The attack

When the Japanese attacked on that Sunday morning, the USS West Virginia took several torpedo hits.

According to its website, the West Virginia took five 18-inch aircraft torpedoes to her port side and two bomb hits, each being a 15-inch armor-piercing shells fitted with fins.

“The first bomb penetrated the superstructure deck, wrecking the port casemates and causing that deck to collapse to the level of the galley deck below. Four casemates and the galley caught fire immediately, with the subsequent detonation of the ready-service projectiles stowed in the casemates,” according to USS West

Keith Tipsword’s duty station would likely have been in the engine room, relatives suggested.

While his life was cut dramatically short at age 27, the family tells stories that he had planned a future with his fiancee.

“He had a girlfriend. He was engaged to be married,” said Jerry White, of Altamont, a nephew to Keith Tipsword. “She was a Navy Nurse named Nell. He told her and his parents he didn’t want to marry until after the war because he didn’t want his life interrupted, with the war coming.”

Others who served

White said there were others on the USS West Virginia who were also from Effingham County, including Guy Davidson of Effingham and Vail Broom of Edgewood. Both men survived the war.

In the book, “They Served with Honor,” which is a compilation of stories from the Effingham-Area World War II 50th Anniversary Committee, edited by Craig Lindvahl, there is a story about Keith’s brothers, Deane and Hugh Tipsword.

“After the Japanese attack on Pearl Harbor, Dec. 7, 1941, and the notice from the war department that Keith was presumed to have died on that day, my other brothers, Deane and Hugh, went together to enlist in the Army,” wrote Gayle Tipsword Norris, their sister.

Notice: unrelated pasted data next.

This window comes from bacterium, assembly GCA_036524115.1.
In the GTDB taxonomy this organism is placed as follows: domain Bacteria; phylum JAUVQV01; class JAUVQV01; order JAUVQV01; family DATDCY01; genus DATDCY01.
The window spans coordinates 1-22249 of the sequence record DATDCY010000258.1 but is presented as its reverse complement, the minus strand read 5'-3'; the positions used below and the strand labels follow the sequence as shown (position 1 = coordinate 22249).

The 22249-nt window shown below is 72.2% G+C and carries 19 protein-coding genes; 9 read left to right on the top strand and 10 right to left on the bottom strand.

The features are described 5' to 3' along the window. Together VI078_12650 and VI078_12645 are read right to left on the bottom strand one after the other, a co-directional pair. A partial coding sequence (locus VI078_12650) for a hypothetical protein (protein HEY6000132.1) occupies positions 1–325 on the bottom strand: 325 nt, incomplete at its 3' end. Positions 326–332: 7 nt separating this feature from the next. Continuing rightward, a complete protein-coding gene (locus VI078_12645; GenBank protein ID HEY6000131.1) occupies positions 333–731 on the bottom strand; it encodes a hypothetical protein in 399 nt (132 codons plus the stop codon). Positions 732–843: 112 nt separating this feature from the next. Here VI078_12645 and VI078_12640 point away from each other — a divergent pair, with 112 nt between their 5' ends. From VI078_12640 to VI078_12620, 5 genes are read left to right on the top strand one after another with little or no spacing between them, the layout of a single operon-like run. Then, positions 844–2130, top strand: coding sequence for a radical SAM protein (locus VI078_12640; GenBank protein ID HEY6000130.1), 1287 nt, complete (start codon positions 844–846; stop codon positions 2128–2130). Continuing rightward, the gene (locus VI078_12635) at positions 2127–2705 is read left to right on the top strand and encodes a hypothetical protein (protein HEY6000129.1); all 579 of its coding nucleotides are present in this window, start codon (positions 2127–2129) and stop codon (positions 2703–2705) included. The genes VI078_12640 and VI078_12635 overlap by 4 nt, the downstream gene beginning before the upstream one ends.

Local historian Jane Ries said after their military service was finished, Deane and Hugh Tipsword returned home safely, although both were treated in different hospitals for combat wounds. While their military paths were different, they both served with honor as well. Hugh Tipsword was a paratrooper. Deane Tipsword was commissioned as a First Lieutenant and later rejoined as an Army Reserve officer.

Deane Tipsword died on March 30, 1982, and is buried at Danville National Cemetery in Danville, Illinois.

Hugh Tipsword died on July 6, 1977, and is buried at Cheyenne Memorial Gardens in Cheyenne, Wyoming.

Another Effingham County native who was killed during the Pearl Harbor attack was Louis H. Dasenbrock. Dasenbrock was the son of Frank and Helen Dasenbrock and a St. Anthony High School graduate. Dasenbrock was a member of the Army Air Corps, an aerial warfare service between 1926 and 1941, now the United States Air Force.

Dasenbrock entered the service in 1940 and was stationed in Hawaii at Hickam Field as an engineer for a B-17 bomber plane with the 50th Reconnaissance Squadron. He was killed in action at Hickam Field during the attack on Pearl Harbor, at the age of 22.


(c) 2022 the Effingham Daily News

Distributed by Tribune Content Agency, LLC.